Among Wayne Horvitz’ many accomplishments as a composer, bandleader, collaborator with new music luminaries John Zorn, Bill Frissell and Butch Morris, his Songlines albums stand out as milestones on a long and artistically successful musical journey. 

Hilmar Jensson – Ditty Blei (Pure DSD)
Recorded in DSD 64

This DSD release revisits a short-lived but innovative ensemble

Do you remember the first time you heard electric guitar in a setting that was totally different from anything you’d heard before? For me, it was the moment when the stylus hit Side One of the Miles Davis LP “A Tribute to Jack Johnson”. As I listened to John McLaughlin’s chordal intro to “Right Off”, my mind flipped. What was this? Not the subdued melodic lines that filled the spaces between keyboards on “In A Silent Way”, not the assertive bop of Wes Montgomery, Grant Green, Kenny Burrell… This was something else. The electric guitar in jazz was moving into new directions. 

Flash forward 30 years:

In the early 2000s, Icelandic guitarist-composer Hilmar Jensson formed a new jazz ensemble in New York City with percussionist Jim Black and reeds player Andrew D’Angelo. Jensson and Black had originally met in 1990 when they were attending Berklee School of Music, and later shared a flat with D’Angelo and saxophonist Chris Speed. The music on “Ditty Blei”, in Hilmar’s words “revisited this period, taking the musical ideas that initially brought us together and expanding them.”

Joined by bassist Trevor Dunn and trumpeter Herb Robertson, Jensson, Black and D’Angelo performed the compositions on “Ditty Blei” at Joe Marciano’s Systems Two studio in 2004. Marciano recorded the band live to multichannel DSD. The tracks were mixed to 2 and 5.0 channels in the analogue domain, and output to DSD for the original SACD release.

In the album’s liner notes, Hilmar writes that the song-like pieces were transformed by the band into more complex structures. Composed segments interspersed with improvisation can be heard in the opening tune, “Letta”. The front line of guitar, trumpet and bass clarinet state a recognizable theme that flows into a solo by Robertson, returns to the full ensemble for further development, and concludes with a brief solo by D’Angelo. D’Angelo’s use of overblowing echoes the cries of free jazz icon Pharaoh Sanders and the roars of Peter Brötzmann. The subsequent tracks follow a similar pattern of defined heads, ensemble restatements, and space for soloing. 

The attentive listening that Hilmar, D’Angelo and Black developed over years of living and playing together is evident in “Mayla maybe”, where the multiple voices retain their distinctive sounds in free-blowing sections and in tightly-arranged written ensemble passages.  A quiet, unaccompanied acoustic guitar intro sets the introspective tone of “Correct me if I’m right”. In response to the wistful opening theme, Robertson blows a solo in legato lines that convey poignant longing.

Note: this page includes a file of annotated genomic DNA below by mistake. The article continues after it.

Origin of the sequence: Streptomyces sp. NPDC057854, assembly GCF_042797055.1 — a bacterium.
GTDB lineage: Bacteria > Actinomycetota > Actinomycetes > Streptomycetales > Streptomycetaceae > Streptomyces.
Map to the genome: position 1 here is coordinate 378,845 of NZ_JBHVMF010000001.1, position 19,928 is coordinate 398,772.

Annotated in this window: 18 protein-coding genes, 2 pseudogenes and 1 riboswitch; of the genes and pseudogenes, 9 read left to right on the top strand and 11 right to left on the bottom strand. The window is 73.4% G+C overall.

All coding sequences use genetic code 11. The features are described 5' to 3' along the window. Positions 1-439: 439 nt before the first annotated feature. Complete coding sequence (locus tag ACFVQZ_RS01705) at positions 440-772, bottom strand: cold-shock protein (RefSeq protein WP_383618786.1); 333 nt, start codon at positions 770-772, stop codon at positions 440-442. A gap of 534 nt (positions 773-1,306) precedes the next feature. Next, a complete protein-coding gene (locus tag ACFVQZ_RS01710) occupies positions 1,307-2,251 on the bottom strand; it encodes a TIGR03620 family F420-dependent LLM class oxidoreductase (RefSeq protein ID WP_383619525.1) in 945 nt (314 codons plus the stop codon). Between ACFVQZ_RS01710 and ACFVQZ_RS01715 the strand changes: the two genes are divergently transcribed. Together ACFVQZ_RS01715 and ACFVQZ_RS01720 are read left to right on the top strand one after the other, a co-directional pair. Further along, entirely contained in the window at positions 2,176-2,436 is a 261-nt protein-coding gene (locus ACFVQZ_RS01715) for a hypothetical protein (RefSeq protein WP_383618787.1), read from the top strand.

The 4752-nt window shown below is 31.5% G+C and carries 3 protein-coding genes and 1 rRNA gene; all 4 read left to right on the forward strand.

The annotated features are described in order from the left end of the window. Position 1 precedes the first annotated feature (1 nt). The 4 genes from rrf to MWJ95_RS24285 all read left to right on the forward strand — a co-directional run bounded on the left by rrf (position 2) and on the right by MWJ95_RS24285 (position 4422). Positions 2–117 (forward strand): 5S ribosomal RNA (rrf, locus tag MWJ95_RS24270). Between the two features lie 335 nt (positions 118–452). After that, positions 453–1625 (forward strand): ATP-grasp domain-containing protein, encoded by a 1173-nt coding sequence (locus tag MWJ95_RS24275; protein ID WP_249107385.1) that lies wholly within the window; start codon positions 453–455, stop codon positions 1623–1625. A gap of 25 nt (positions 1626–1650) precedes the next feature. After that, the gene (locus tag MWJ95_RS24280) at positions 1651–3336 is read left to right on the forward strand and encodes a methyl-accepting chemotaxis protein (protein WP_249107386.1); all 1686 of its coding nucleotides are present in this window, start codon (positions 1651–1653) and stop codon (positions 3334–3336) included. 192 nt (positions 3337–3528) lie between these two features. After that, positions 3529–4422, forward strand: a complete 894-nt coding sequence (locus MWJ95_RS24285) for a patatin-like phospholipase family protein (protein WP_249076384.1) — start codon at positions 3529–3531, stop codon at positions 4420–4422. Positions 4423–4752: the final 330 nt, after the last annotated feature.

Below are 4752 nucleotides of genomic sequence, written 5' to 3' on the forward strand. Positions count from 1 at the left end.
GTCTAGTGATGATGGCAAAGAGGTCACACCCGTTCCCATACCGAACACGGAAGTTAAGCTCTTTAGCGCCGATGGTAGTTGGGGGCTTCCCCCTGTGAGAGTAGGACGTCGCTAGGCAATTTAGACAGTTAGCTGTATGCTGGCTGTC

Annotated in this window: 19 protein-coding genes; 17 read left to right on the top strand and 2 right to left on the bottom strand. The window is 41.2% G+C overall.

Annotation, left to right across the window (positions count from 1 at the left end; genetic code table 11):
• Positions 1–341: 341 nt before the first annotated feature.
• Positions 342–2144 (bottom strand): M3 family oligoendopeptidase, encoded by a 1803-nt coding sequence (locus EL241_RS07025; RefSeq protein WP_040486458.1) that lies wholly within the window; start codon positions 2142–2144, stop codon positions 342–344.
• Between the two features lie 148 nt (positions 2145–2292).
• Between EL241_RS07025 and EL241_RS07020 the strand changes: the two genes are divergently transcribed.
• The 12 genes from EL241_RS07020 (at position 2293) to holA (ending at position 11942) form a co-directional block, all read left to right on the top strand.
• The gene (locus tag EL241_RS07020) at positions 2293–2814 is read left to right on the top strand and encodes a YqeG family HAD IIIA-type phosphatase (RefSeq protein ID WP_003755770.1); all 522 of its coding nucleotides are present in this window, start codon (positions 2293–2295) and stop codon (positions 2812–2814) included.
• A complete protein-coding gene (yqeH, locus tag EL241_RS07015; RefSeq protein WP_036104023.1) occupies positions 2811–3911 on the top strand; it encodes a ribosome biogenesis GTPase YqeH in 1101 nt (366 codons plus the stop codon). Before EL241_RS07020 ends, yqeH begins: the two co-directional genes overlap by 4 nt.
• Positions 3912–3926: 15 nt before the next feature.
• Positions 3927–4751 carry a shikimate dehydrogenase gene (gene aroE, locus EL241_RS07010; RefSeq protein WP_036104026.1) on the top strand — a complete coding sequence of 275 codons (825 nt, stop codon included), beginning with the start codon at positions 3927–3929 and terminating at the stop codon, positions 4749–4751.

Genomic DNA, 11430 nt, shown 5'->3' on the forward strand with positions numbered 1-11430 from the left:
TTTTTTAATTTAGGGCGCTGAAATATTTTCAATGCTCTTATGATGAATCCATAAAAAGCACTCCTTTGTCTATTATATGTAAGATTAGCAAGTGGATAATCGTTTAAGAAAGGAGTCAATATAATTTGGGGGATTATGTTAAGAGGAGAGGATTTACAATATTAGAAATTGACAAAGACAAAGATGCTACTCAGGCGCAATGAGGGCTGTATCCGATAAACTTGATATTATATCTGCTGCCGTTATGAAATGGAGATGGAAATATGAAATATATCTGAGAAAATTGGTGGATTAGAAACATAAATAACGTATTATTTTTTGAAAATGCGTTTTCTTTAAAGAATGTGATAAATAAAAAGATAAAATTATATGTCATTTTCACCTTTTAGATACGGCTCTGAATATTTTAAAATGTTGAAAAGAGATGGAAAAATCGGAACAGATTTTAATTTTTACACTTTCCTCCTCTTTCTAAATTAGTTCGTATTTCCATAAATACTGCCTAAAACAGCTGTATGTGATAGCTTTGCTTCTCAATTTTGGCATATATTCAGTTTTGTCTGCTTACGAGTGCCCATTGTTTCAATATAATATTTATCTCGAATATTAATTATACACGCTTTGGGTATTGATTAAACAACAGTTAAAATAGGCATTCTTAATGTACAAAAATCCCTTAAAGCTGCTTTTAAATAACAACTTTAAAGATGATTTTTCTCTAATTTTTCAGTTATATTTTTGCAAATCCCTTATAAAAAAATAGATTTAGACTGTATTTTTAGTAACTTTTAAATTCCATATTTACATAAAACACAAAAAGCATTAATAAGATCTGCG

On “Grinning”, a folk-like lament, Hilmar goes against the grain by turning up his guitar distortion, which unleashes Jim Black’s formidable polyrhythmic drumming. A coda for muted trumpet, acoustic guitar, bass clarinet and brushes on the drums returns to the quiet solemnity of the opening. It’s a piece of skillful writing that reveals the emotional depth of Hilmar’s compositions. In “larf” D’Angelo’s anguished alto moans contrast with Hilmar’s cleanly articulated, angular lines. The plaintive “davu” further explores Hilmar’s part-writing, while the final piece “everything is temporary” sets the musicians adrift on retreating waves of half-spoken melodies and broken rhythm.

Describing Hilmar’s sound in a few words is a daunting task. Performances on Hilmar’s own 1995 recording “Dofinn”, the 2014 chamber jazz album “Flock”, a collaboration with Belgian musicians Ruben Machtelincx and Joachim Badenhorst, and the 2016 release “Saumur” led by innovative trumpetist Arve Henrikson finds Hilmar ranging over many different idioms, from thrash to free jazz to meditative ambient grooves. 

So I’ll pick one word  – ‘protean’ – that describes Hilmar Jensson’s ability to adopt the right sound for the setting. On “Ditty Blei”, he summed up the experiences of his time in the U.S., and set himself on a course of musical discovery that is still in progress. 

Bill Frisell – Richter 858 (Pure DSD)
Recorded in DSD 64

Restlessly creative guitarist Bill Frisell leads a hybrid string ensemble with noted improvisers Hank Roberts, Jenny Scheinman, and Eyvind Kang, in pieces inspired by the paintings of Gerhard Richter.

In the early 2000s, several jazz player-composers wrote and recorded new works that traced thematic links between the realms of improvising music and nonrepresentational visual art. Among these ambitious projects were saxophonist Jane Ira Bloom’s “Chasing Paint” (inspired by Jackson Pollock), drummer-composer Bobby Previte’s “The 23 Constellations of Joan Miró”, and guitarist Bill Frisell’s “Richter 858”. It’s not surprising that musicians based in or near New York City, one of the world’s great art meccas, would find inspiration in the works of American abstract expressionists and European modernist painters.

David Breskin, who produced “Richter 858” and “The 23 Constellations of Joan Miró”, describes the analogies between Frisell’s guitar playing and Richter’s painting:

“What Richter does with paint in these abstractions Frisell does with sound: he shapes it, he torques it, he inverts it — he reverses it in time… He uses all these signal-processing devices to take his original sound and transform it.”